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Longview - Botany

This page provides resources for the study of plants. Related course: BIOL 104.

Find Botany Articles

NOTE: To access the MCC Databases, enter your student/employee number (S1234567) followed by your MCC password.

What is a database, and why should I use them?

MCC currently subscribes to many electronic resources. These electronic resources, or databases, provide access to online books, journal articles, dissertations, newspapers, and other materials such as images or sound recordings.

How do I find electronic resources at the Library? 

  • Here is a list of the library's databases. 
  • You can access them off-campus via myMCC or Blackboard.

‚ÄčWhy should I use the materials in these electronic resources for my research?

  • Many of the databases focus on indexing or providing access to core academic journals. These journals are well respected within the academic community and are peer-reviewed to ensure the quality of the research included within the publication. Most of these journals are published by reputable publishers or university presses.
  • Make sure to limit your results to include only scholarly or peer reviewed journals. Most databases that have access to scholarly journals will give you this option. If you do not limit your results, you are likely to also retrieve non-scholarly sources, such as newspaper and magazine articles.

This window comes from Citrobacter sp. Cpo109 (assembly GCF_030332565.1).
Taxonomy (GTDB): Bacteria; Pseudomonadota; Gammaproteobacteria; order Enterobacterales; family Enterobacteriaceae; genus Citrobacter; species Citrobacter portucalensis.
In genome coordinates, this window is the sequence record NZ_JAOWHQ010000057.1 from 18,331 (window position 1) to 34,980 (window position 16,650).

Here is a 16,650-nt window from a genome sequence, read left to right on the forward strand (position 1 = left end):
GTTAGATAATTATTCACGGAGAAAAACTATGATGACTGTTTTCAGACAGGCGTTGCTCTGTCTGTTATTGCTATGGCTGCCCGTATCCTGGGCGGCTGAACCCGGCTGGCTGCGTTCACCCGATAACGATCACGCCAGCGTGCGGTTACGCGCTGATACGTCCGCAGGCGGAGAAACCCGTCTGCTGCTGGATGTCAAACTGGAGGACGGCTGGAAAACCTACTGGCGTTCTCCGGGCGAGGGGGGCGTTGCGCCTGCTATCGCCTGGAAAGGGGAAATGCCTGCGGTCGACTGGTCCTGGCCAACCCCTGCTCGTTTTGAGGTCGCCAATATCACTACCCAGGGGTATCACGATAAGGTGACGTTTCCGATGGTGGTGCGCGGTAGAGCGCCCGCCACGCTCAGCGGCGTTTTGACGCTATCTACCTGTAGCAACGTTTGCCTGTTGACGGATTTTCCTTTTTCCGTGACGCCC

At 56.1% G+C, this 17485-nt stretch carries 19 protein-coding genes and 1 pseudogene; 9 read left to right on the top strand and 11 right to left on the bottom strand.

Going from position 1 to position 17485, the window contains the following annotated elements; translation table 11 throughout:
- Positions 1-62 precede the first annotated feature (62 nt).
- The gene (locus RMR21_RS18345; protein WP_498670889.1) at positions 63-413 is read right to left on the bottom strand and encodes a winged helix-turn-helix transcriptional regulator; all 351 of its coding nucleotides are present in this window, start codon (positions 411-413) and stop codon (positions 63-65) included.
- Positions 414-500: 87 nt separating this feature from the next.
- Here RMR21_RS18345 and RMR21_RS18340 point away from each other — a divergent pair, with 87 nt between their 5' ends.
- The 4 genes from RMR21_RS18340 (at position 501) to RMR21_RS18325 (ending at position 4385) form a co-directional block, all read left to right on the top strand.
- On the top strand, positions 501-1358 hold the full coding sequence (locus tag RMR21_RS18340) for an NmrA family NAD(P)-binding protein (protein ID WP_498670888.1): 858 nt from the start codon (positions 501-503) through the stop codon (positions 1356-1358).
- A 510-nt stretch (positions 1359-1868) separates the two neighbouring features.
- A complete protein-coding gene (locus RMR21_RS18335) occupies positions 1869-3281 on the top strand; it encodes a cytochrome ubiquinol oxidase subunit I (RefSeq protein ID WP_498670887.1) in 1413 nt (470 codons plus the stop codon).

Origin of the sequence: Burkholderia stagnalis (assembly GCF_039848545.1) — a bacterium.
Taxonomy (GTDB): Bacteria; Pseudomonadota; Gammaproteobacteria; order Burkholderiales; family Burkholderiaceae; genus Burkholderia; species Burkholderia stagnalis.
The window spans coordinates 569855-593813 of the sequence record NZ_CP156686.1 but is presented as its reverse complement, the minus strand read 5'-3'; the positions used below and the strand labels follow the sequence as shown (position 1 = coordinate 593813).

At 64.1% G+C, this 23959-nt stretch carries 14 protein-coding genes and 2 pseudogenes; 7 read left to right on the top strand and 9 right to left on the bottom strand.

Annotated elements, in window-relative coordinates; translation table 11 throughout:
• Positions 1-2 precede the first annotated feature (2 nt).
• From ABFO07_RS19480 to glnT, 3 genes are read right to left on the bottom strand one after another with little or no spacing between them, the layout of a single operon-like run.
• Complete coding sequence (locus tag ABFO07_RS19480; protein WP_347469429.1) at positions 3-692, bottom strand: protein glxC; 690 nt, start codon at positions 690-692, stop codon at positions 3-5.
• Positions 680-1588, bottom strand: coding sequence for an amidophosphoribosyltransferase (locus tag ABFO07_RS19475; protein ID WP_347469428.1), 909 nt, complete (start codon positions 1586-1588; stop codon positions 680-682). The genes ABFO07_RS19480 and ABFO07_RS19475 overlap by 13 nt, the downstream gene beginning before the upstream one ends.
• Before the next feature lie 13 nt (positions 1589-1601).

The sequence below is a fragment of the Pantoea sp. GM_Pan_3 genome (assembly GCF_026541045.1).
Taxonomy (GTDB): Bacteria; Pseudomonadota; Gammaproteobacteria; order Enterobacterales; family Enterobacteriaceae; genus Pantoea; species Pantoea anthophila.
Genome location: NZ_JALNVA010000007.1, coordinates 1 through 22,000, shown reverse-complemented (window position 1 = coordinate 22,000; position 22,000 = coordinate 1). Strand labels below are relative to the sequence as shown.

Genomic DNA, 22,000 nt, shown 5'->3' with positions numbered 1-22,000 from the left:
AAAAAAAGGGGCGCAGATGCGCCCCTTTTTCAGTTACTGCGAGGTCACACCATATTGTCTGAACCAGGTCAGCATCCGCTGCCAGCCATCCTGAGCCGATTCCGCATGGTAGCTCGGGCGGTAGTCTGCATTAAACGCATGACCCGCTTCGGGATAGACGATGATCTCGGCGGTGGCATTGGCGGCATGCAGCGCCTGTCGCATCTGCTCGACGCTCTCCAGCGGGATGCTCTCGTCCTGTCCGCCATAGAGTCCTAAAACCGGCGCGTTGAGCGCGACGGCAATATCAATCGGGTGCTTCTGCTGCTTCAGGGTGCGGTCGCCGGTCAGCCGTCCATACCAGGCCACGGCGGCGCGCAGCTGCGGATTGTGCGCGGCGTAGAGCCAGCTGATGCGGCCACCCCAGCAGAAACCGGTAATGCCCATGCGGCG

Scholarly vs. Popular Articles

Scholarly Articles (Journals)

  • Are written by scholars, researchers, faculty, and academics within a chosen field.
  • Use scholarly or technical language.
  • Are research based – contain a methodology used to conduct the research and the results of the research.
  • Are often REFEREED or PEER REVIEWED (it has gone through a process of review by a panel of experts in that specific field of study).
  • Contain full citations and a list of references for sources.
  • Book reviews and editorials are not considered scholarly articles, even when found in scholarly journals.

Popular Articles (Magazines)

  • You could buy in a grocery store.
  • Often report current events or SUMMARIZE research.
  • Use language easily understood by general readers.
  • Sources may be quoted, but rarely give bibliographies or full references.
  • Tend to be shorter than journal articles. 
 
Points to remember:
  • Both magazines and journal articles can be good sources for your work.
  • Often a combination of the two will be most appropriate for undergraduate research.